I will have to get used to reading between the lines and to accept that what Western shrinks might have stamped ‘passive aggressive’, in the African context simply is polite behaviour. And I will have to find a proper way to respond…
The editor of YNaija is worried for my wellbeing. After a couple of explicit comments on my Femke/Funke blog, she sends me an e-mail asking me if I am okay with them. She is especially concerned about the one calling me an ‘idiot oyinbo woman’. I am touched, but assure her she has nothing to worry about. I did not mind the comment, on the contrary: I found it refreshing. I know sometimes I’ve been called ‘idiot oyinbo woman’ or something similar behind my back. I prefer it when people say it to my face. That is when dialogue starts.
Last year I reported on a literary workshop in Lagos. I was excited to be there as a journalist and a writer, thinking I would find kindred spirits. Very quickly though I noticed that some of the participants did not see me that way at all. They ignored me or pretended not to hear my questions. I had never felt this awkward doing my job.
Their silent animosity was explained by a more talkative participant, of which fortunately there were many too. It had to do with me being a white journalist, and the discourse amongst African intellectuals about the way the continent is being depicted in Western media. They resented me because they gathered I was one of those western journalists scrounging off Africa’s sad stories. Knowing plenty white journalists coming to Africa do fit the profile, I could hardly blame them.
The problem was I could not defend myself against their judgement, because it had not been made openly. I could not tell them I partly agreed with their analysis of media in the West or that I had been fighting the pity approach ever since I started travelling the African continent ten years ago. Neither could I explain to them that I had read How To Write about Africa too, and that I included Binyavanga Wainaina’s piece in every course I ever taught in journalism school in The Netherlands.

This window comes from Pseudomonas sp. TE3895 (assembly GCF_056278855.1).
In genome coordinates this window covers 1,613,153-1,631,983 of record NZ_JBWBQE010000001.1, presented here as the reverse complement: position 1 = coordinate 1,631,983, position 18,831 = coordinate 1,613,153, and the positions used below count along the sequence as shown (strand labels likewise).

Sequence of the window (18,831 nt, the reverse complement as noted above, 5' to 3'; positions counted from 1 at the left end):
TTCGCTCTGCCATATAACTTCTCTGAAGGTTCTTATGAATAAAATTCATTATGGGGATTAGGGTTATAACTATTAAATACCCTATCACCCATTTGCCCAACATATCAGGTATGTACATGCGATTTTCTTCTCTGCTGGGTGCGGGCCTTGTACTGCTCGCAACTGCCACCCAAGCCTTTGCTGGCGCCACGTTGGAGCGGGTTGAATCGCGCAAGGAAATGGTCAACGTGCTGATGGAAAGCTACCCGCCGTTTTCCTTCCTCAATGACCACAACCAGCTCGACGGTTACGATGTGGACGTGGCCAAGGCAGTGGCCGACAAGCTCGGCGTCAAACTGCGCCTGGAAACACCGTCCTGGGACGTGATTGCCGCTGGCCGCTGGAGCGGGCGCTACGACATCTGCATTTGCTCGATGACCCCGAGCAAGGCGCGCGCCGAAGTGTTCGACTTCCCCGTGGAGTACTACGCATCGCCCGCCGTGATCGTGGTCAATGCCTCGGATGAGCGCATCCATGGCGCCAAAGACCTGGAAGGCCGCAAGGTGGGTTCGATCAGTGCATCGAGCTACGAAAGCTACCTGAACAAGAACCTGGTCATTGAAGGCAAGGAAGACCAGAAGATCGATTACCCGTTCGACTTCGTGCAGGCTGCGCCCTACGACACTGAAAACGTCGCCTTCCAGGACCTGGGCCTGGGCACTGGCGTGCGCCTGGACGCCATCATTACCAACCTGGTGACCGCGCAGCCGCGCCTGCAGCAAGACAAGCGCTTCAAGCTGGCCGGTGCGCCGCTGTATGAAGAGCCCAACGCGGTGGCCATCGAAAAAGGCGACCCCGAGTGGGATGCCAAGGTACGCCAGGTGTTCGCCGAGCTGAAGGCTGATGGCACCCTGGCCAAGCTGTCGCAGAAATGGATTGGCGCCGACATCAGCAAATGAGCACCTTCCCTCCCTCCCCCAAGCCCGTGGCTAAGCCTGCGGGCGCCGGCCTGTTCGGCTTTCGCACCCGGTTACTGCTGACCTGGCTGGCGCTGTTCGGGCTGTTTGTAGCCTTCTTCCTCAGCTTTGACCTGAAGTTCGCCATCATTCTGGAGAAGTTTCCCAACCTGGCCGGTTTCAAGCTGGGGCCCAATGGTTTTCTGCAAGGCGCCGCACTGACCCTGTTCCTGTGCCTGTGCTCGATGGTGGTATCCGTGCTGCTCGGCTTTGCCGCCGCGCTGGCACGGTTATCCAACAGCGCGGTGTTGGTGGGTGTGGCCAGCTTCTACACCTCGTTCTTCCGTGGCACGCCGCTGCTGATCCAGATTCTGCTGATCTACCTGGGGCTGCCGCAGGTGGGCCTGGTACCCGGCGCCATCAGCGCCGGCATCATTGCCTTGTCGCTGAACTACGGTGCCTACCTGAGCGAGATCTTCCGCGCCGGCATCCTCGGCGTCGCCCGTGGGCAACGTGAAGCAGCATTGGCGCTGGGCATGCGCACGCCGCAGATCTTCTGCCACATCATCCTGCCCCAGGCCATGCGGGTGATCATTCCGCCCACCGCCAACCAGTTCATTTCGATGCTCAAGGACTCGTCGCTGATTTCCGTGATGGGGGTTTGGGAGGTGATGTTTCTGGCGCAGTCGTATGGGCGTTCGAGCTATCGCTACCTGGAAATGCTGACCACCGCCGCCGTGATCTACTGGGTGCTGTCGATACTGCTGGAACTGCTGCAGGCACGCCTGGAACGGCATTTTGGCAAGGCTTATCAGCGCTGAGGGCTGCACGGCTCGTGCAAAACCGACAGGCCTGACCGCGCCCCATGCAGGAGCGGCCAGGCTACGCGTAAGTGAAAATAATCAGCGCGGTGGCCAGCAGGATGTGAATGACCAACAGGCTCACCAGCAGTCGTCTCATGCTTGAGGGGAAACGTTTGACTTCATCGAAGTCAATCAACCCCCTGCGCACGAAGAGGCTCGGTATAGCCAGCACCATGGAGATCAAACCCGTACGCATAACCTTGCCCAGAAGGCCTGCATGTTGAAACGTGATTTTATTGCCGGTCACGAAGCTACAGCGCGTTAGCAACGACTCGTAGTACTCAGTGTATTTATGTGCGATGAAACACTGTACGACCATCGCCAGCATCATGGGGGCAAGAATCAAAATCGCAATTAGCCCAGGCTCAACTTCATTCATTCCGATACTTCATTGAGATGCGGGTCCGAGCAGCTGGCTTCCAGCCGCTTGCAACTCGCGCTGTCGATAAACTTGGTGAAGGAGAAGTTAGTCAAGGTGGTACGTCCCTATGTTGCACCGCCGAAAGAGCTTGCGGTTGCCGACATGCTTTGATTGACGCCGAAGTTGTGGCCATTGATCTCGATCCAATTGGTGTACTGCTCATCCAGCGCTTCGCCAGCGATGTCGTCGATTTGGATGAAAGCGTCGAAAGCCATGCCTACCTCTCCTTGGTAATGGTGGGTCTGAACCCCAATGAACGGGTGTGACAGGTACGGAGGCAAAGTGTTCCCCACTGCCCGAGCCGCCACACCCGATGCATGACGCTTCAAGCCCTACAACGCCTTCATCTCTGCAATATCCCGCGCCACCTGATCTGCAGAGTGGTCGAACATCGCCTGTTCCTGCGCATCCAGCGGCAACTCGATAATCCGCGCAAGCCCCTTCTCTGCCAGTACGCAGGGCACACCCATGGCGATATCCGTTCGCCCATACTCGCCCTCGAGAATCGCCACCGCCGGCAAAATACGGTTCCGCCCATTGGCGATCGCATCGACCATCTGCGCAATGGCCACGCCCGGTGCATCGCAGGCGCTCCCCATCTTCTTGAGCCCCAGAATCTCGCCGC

The Dutch are often perceived as particularly rude. We say out loud what many people wisely prefer to keep silent about. We hardly greet when someone picks up his phone, let alone inquire after someone’s family: we go straight to the point in nanoseconds. When we do business abroad, we need special training in order not to ruin our economic opportunities by being unacceptably blunt and direct.
Funny how I, coming from such a place, decided to move to a country where criticism often is something one has to read between the lines. Where subbing people – criticising them in written form without naming their names – has become an art form and even books with the truest of accounts of reality are presented as fiction in order to avoid direct confrontation (and lawsuits).
I will have to get used to reading between the lines and to accept that what Western shrinks might have stamped ‘passive aggressive’, in the African context simply is polite behaviour. And I will have to find a proper way to respond. Any tips on the matter to this discourteous Dutch woman would be quite welcome.
Meanwhile, let me emphasise once more that I do not mind being called an ‘idiot oyinbo woman’. As long as you do it openly and explain why.
Talk to Femke on Twitter @femkevanzeijl
Previous entries of Femke Becomes Funke:
Editor’s note: Op-ed pieces and contributions are the opinions of the writers only and do not represent the opinions of Y!/YNaija.